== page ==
Sherlock often punned on the “sensational” nature of Watson’s chronicle. In his mind, the cases were about factual details and logic deductions. The literary rendition of them misrepresented the true nature of detective work, if not outright betraying it.  Apparently Watson, also Doyle behind the scene as the real author, despite never refuting Sherlock directly, held a different view. And this unique short story was the strongest objection to the almighty logic and deduction yet.

In this adventure, Sherlock failed. Or worse, he was mercilessly mocked by Doyle. What happened in this story is NOT a crime, and Sherlock doomed himself from the very beginning by assuming one. While making all the “reasonable” observations and deductions, Sherlock erred on the conjecture and the ultimate truth. Instead of a scheming and blackmailing first husband, it was a mix-race teenage girl protected fiercely by a  loving mother. Nonetheless, we should not fault Sherlock too much by making the mistake.  After all, his world almost exclusively consisted of sinister crimes and schemes, and he was honestly humbled when the truth came out.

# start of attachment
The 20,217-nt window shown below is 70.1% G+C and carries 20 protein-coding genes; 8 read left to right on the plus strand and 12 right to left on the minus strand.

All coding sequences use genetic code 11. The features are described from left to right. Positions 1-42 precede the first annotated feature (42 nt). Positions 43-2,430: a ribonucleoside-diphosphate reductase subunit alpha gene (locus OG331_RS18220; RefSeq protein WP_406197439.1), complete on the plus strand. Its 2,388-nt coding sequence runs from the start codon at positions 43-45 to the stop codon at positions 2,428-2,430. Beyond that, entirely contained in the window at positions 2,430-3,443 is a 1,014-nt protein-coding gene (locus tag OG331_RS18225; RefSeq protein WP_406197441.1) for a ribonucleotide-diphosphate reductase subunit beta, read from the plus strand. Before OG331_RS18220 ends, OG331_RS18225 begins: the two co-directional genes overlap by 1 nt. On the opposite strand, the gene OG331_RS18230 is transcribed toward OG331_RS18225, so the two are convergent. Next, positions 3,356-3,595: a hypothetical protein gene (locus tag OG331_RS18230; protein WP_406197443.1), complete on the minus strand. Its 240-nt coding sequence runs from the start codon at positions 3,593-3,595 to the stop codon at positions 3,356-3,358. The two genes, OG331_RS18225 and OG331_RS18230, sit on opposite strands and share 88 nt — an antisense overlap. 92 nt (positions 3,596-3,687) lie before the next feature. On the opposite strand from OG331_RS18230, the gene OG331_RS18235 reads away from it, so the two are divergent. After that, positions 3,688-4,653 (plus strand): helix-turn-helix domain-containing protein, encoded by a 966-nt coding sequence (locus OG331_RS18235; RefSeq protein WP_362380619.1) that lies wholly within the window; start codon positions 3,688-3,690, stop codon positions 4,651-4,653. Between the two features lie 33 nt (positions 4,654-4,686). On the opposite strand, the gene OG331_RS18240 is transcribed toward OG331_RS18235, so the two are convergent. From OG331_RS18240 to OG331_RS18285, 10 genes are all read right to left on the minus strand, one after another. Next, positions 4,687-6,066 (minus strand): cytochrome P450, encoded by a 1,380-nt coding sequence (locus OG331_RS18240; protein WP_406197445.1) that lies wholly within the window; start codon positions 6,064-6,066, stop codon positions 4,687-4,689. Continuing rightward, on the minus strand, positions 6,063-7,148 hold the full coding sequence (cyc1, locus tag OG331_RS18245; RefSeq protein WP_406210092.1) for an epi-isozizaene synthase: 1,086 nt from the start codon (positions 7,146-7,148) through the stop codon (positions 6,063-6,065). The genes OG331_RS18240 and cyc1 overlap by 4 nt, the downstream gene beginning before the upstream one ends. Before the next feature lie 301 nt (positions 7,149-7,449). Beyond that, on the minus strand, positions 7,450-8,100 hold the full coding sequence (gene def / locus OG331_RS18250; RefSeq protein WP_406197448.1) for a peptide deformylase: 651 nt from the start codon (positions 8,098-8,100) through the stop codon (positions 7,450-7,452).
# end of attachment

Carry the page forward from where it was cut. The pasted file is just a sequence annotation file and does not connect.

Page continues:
The adventure of yellow face was unique and refreshing because it was about love, protection and racial acceptance in the often crime-ridden Sherlock world. The story was written over a century ago, and the message couldn’t be more relevant even in 2017.